There aren’t that many word-for-word film adaptations of the Bible out there, but the genre — which got its start with The Genesis Project’s adaptations of Luke and the first half of Genesis in the 1970s — has grown to the point where we now have two very different films based on the same biblical text, namely the gospel of John.
How two word-for-word adaptations of The Gospel of John use bits from the other gospels (and Acts) as well
Every now and then, someone embarks on a quixotic quest to film the entire Bible, word for word. In the 1970s, the Genesis Project got as far as filming the books of Genesis and Luke, the latter of which was condensed into the Jesus film that is now distributed by Campus Crusade. More recently, there was the Visual Bible, which produced adaptations of Matthew and Acts in the 1990s and then, after a change of ownership, an adaptation of The Gospel of John in 2003.
Yesterday I came across what seems like a more modest project: an attempt to film all four gospels under the collective title the Lumo Project.
One of the recurring themes in the Gospel of John is that the people healed by Jesus faced ostracism and worse from some of their fellow Jews. You can see it in the story of the man who was born blind: after Jesus gave him sight, he was thrown out of the synagogue for refusing to deny that Jesus was the Messiah. And you can see it in the story of Lazarus: after Jesus raised him from the dead, he became such a celebrity that the chief priests plotted to have him killed.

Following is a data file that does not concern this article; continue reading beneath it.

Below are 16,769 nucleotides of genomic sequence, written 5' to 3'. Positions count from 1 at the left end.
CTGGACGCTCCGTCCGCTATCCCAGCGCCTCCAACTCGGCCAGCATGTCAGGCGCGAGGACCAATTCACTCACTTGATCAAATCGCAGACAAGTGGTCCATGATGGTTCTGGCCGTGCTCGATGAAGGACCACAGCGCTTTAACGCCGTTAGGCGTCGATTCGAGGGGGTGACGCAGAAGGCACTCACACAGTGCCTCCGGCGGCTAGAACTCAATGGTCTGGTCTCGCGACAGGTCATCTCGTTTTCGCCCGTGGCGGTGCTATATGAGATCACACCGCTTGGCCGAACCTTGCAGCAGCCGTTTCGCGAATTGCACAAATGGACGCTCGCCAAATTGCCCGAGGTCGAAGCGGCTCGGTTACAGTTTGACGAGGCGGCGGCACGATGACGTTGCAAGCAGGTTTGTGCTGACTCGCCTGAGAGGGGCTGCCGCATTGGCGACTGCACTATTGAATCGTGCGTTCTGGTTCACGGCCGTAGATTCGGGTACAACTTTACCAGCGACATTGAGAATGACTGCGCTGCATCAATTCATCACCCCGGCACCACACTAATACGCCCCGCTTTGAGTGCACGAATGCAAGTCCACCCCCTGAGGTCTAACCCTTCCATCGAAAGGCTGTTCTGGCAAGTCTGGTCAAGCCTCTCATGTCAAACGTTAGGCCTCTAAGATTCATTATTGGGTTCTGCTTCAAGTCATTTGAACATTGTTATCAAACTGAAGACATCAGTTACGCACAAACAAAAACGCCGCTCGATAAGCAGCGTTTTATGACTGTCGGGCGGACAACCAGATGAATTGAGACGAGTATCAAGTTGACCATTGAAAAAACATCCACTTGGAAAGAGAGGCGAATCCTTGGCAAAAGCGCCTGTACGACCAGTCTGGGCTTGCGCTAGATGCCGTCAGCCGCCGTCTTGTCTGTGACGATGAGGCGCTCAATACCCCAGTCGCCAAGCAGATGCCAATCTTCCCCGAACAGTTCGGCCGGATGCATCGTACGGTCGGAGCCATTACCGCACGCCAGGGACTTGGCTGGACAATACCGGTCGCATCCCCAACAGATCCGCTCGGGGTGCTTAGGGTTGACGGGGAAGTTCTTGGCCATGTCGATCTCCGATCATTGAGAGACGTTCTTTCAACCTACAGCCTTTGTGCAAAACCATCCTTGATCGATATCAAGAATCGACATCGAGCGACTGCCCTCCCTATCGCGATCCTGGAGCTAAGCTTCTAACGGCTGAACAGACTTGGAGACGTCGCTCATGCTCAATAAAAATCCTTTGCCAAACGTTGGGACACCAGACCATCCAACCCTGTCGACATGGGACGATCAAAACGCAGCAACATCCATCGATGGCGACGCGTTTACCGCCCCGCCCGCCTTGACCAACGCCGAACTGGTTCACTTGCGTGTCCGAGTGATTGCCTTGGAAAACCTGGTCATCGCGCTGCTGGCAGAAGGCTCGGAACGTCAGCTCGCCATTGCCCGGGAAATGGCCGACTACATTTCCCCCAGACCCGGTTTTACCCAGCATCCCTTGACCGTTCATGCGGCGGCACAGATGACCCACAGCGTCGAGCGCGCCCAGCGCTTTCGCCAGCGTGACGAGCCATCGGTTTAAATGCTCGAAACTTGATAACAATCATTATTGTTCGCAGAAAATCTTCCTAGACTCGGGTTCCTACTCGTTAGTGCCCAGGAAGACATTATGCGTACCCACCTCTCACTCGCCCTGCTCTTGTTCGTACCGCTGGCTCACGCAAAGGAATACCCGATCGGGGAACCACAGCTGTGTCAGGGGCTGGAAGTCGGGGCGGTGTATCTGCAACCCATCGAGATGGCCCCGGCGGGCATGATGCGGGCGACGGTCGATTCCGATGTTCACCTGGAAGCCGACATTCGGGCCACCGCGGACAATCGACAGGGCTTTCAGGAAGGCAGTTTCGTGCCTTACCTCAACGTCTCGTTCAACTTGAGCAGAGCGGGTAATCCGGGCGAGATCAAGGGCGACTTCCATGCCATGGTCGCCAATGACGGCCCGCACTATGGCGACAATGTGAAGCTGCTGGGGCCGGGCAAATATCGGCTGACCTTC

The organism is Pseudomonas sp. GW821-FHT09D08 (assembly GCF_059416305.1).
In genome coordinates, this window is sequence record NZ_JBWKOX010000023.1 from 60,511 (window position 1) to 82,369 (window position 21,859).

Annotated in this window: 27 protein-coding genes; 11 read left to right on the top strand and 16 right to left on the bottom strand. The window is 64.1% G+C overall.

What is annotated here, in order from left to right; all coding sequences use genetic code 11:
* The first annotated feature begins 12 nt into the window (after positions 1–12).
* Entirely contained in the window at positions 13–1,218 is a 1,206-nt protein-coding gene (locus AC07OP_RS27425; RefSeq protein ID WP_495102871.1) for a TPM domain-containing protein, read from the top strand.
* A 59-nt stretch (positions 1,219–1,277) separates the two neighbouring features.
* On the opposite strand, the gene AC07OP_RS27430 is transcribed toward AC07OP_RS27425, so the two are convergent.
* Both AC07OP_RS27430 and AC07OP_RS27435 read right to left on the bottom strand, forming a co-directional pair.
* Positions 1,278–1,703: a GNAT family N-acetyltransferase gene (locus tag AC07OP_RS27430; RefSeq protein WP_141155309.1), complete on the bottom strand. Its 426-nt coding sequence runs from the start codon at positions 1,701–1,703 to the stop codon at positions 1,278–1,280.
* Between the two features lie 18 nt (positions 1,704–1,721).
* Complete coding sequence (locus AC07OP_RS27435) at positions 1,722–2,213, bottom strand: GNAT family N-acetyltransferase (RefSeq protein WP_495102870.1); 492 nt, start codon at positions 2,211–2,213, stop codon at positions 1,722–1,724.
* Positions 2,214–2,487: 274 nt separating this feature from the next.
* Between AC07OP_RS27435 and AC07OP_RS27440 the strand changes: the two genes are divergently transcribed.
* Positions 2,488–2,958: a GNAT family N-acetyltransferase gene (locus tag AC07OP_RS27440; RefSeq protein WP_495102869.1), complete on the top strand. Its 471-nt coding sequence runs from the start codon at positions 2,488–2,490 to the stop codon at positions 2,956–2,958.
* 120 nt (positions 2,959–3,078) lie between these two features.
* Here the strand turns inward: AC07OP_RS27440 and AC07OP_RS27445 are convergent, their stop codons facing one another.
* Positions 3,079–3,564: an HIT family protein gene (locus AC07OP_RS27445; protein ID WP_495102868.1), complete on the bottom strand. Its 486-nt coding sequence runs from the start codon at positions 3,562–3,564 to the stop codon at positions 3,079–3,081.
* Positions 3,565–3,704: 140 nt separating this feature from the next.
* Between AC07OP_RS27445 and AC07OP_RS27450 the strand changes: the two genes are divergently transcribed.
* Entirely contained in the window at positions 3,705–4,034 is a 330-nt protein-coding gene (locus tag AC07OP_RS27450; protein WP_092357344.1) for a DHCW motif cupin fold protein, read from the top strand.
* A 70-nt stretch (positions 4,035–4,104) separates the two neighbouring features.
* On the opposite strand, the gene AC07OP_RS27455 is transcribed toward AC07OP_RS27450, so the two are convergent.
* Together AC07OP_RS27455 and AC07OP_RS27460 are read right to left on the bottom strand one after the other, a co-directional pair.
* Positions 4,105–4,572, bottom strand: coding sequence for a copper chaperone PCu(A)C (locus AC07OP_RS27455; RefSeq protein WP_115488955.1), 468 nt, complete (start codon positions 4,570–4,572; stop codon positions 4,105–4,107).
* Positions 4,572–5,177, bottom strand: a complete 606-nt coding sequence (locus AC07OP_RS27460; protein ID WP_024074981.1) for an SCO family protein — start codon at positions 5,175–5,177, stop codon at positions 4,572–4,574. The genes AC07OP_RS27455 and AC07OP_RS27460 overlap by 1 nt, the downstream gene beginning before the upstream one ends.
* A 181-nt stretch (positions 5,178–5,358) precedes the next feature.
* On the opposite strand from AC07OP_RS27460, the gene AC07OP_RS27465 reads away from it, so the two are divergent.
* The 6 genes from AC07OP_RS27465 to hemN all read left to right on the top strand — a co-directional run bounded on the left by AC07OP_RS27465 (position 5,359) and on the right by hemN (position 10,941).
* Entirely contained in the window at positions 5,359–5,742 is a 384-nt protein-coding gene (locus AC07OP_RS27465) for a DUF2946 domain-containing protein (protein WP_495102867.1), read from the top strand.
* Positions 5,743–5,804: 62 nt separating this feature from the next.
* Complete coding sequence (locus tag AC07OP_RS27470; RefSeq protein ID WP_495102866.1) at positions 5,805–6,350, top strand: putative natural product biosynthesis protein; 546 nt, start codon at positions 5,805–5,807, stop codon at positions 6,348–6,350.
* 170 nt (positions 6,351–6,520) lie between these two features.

This last detail is often forgotten in dramatic depictions of the raising of Lazarus — possibly because John’s gospel never tells us whether the plot succeeded — but a few films have acknowledged it one way or another. Three come to mind.
Alas, there was no Transfiguration in this episode. But there was quite a bit of other stuff that I found interesting, for better and for worse, so here again, as before, are my first impressions.
The pacing, redux. It says something about this show that, when it finally devotes an entire two-hour episode to a single protagonist, it still feels kind of rushed, like it’s over far too quickly and we haven’t had a chance to really get to know anyone.
IS MEL Gibson yielding to criticism over his death-of-Christ movie The Passion? In some ways, it seems he might be.
Earlier this year, Gibson told reporters Holly McClure and Raymond Arroyo in on-the-set interviews that his film made significant use of the visions of Sister Anne Catherine Emmerich, a 19th-century stigmatic nun. He even cited his seemingly accidental discovery of The Dolorous Passion of Our Lord Jesus Christ, a published record of her visions, as a sign that he had been specially called to make his film.
But after Jewish and Catholic scholars expressed concern over the allegedly anti-Semitic contents of Emmerich’s visions, Paul Lauer, the director of marketing for Gibson’s production company, denied that Gibson had based his film on them.